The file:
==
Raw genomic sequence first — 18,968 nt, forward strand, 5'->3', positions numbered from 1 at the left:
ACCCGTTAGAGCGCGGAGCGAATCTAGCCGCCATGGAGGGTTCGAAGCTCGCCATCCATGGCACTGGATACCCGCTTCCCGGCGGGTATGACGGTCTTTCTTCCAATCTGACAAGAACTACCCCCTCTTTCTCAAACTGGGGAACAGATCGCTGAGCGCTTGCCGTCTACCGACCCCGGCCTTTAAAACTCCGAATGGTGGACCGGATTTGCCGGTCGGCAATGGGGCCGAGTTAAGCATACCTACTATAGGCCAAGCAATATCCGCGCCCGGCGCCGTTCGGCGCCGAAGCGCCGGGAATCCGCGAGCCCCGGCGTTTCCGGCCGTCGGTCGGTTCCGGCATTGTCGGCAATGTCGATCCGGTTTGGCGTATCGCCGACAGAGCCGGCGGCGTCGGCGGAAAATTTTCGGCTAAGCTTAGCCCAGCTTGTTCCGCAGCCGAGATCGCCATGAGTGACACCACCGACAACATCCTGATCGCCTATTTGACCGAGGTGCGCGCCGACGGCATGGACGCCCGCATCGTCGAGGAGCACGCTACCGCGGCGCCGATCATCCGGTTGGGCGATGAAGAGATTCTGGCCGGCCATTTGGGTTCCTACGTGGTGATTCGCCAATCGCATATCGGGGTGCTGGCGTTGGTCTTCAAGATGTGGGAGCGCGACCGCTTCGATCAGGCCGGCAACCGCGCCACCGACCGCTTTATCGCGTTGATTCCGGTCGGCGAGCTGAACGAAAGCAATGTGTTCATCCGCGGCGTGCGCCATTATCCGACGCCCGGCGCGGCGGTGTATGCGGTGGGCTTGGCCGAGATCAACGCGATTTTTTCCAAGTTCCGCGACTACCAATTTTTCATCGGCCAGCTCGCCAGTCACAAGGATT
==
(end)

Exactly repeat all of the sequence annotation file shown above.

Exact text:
Raw genomic sequence first — 18,968 nt, forward strand, 5'->3', positions numbered from 1 at the left:
ACCCGTTAGAGCGCGGAGCGAATCTAGCCGCCATGGAGGGTTCGAAGCTCGCCATCCATGGCACTGGATACCCGCTTCCCGGCGGGTATGACGGTCTTTCTTCCAATCTGACAAGAACTACCCCCTCTTTCTCAAACTGGGGAACAGATCGCTGAGCGCTTGCCGTCTACCGACCCCGGCCTTTAAAACTCCGAATGGTGGACCGGATTTGCCGGTCGGCAATGGGGCCGAGTTAAGCATACCTACTATAGGCCAAGCAATATCCGCGCCCGGCGCCGTTCGGCGCCGAAGCGCCGGGAATCCGCGAGCCCCGGCGTTTCCGGCCGTCGGTCGGTTCCGGCATTGTCGGCAATGTCGATCCGGTTTGGCGTATCGCCGACAGAGCCGGCGGCGTCGGCGGAAAATTTTCGGCTAAGCTTAGCCCAGCTTGTTCCGCAGCCGAGATCGCCATGAGTGACACCACCGACAACATCCTGATCGCCTATTTGACCGAGGTGCGCGCCGACGGCATGGACGCCCGCATCGTCGAGGAGCACGCTACCGCGGCGCCGATCATCCGGTTGGGCGATGAAGAGATTCTGGCCGGCCATTTGGGTTCCTACGTGGTGATTCGCCAATCGCATATCGGGGTGCTGGCGTTGGTCTTCAAGATGTGGGAGCGCGACCGCTTCGATCAGGCCGGCAACCGCGCCACCGACCGCTTTATCGCGTTGATTCCGGTCGGCGAGCTGAACGAAAGCAATGTGTTCATCCGCGGCGTGCGCCATTATCCGACGCCCGGCGCGGCGGTGTATGCGGTGGGCTTGGCCGAGATCAACGCGATTTTTTCCAAGTTCCGCGACTACCAATTTTTCATCGGCCAGCTCGCCAGTCACAAGGATT